Abstract
We investigated the relationship between gender, self-esteem, neuroticism, and self-handicapping. The participants in the study were 31 students in a research methods class. It was a correlational study, and participants were asked to respond to statements on 3 different questionnaires. The questionnaires consisted of the Rosenburg Self-Esteem Scale, the Self-Handicapping Scale, and the Big Five Inventory. Our prediction that there is no difference between male and female scores on the behavioral and claimed self-handicapping scales was confirmed. Our prediction that claimed self-handicapping and self-esteem would be negatively correlated was confirmed. Our prediction that claimed self-handicapping and neuroticism would be positively correlated was confirmed. Lack of gender differences in self-handicapping implied that men and women do not have significantly different gender roles in today's society. In past research, most studies found gender differences where the male scored higher on behavioral self-handicapping and the female scored higher on claimed self-handicapping, or not at all. The results of this study show that it is necessary to do more research on gender differences and self-handicapping and compare it to past research. This could also give us insight into how society has changed, and how gender roles have shifted. This study also provided insight into neuroticism as a predictor for self-handicapping. The literature on this topic is very limited, so our results contributed to supporting a topic not well researched.





Gender, Self esteem, and Neuroticism as Predictors Of Self Handicapping: Distinguishing Claimed From Behavioral Self Handicapping
Self-handicapping refers to actions or statements that individuals make that allow them to avoid effort or responsibility for potential failures or anticipated poor performance that could damage their self-esteem. The individual can then attribute failure to their excuse, rather than to lack of ability or effort. In the unexpected case of success, self-esteem is enhanced because the individual performed well despite the self -handicap. (Feick & Rhodewalt, 1997). There are two subscales of self-handicapping discussed in this study: claimed self-handicapping and behavioral self-handicapping. Claimed self-handicapping involves emotions and feelings. One may claim that they were too sick, socially anxious, or in a bad mood. Behavioral self-handicapping involves actions and/or behavior that directly hurt ones ability to perform well such as creating physical problems or exaggerating already existing ones (Yavuzer, 2015). Many people use self-handicapping to enhance self-esteem, also known as augmentation. Self- handicapping behavior has been an important topic to study in psychology because it explains why people exhibit many behaviors such as procrastination. It is important to have updated research on gender differences and self handicapping behavior, because gender roles in society are constantly changing, which has an effect on how and if, men and women self handicap. It is also important to study neuroticism and self-handicapping, because it is not a heavily researched topic, and because neuroticism is a relatively stable characteristic, so it can be researched on the same individuals over long periods of time. Understanding self-handicapping and the behavior behind it can also increase awareness that it exists, and that will lead to understanding how to avoid using self-handicaps in everyday life. The aim of this study is to look at the relationships between behavioral and claimed self-handicapping with gender, neuroticism, and self esteem.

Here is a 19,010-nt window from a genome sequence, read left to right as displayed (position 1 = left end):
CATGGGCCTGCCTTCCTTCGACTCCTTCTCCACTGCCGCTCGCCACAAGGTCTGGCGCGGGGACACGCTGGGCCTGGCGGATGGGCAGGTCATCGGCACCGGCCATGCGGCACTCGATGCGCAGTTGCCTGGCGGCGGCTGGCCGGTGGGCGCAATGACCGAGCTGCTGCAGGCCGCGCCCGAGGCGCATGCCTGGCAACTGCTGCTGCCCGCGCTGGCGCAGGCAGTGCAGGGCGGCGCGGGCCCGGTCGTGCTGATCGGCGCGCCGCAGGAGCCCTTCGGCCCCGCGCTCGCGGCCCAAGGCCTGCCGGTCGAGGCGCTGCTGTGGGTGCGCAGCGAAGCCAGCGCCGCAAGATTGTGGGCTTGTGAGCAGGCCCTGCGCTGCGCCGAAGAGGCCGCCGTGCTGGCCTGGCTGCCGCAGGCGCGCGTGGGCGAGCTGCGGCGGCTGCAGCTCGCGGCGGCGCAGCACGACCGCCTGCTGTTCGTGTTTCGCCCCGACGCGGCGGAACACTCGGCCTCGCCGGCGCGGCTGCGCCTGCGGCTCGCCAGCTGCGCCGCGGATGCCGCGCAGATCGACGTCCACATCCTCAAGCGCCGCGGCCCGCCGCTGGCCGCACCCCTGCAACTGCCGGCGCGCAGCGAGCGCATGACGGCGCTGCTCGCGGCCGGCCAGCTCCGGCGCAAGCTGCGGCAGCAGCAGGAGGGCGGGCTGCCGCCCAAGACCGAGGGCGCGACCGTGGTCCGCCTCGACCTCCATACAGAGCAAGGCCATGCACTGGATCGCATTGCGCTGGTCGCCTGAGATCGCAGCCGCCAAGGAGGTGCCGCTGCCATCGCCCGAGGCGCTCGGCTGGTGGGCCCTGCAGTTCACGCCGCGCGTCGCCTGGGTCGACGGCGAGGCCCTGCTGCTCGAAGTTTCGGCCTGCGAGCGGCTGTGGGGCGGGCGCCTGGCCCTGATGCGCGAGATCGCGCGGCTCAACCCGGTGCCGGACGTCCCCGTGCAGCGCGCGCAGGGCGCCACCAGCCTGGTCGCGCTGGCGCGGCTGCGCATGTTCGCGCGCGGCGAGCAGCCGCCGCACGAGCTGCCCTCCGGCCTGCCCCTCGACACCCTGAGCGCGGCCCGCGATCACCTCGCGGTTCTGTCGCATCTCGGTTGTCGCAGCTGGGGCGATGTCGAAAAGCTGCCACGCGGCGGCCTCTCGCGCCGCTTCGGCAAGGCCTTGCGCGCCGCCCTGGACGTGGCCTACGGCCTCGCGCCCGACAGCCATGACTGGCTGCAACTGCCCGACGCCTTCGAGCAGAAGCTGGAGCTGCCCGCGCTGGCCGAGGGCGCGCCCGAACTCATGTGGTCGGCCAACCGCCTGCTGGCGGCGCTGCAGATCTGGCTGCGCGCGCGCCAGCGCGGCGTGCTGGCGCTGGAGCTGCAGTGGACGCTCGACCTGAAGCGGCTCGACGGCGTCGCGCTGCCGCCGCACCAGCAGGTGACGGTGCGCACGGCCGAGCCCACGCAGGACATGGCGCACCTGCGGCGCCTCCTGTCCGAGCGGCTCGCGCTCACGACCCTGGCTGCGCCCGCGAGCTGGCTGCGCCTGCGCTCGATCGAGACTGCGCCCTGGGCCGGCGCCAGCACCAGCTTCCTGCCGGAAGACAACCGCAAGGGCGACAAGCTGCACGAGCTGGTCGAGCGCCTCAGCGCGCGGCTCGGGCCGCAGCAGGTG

In a study by McCrea, Hirt, & Milner (2008), a sample of 516 participants were given four scales that assessed different aspects of valuing effort and the importance individuals place on academic achievement, to complete in three separate sessions. An additional study was conducted focusing on the three effort scales. As predicted, both studies showed significant differences between genders. Women were found to value effort more than men, and also reported greater concern about performing well academically. Men were found to behaviorally self-handicap more than women. McCrea, Hirt, and Milner proposed that women do not behaviorally self-handicap because they place value on effort, and they believe that the best outcomes are obtained by putting in effort, which goes against behavioral handicapping. They also found that women are just as likely if not are more likely than men to engage in claimed self-handicapping. The results of their study did not support the predictions of the current study. Their study found a positive correlation between men and behavioral self-handicapping and a positive correlation between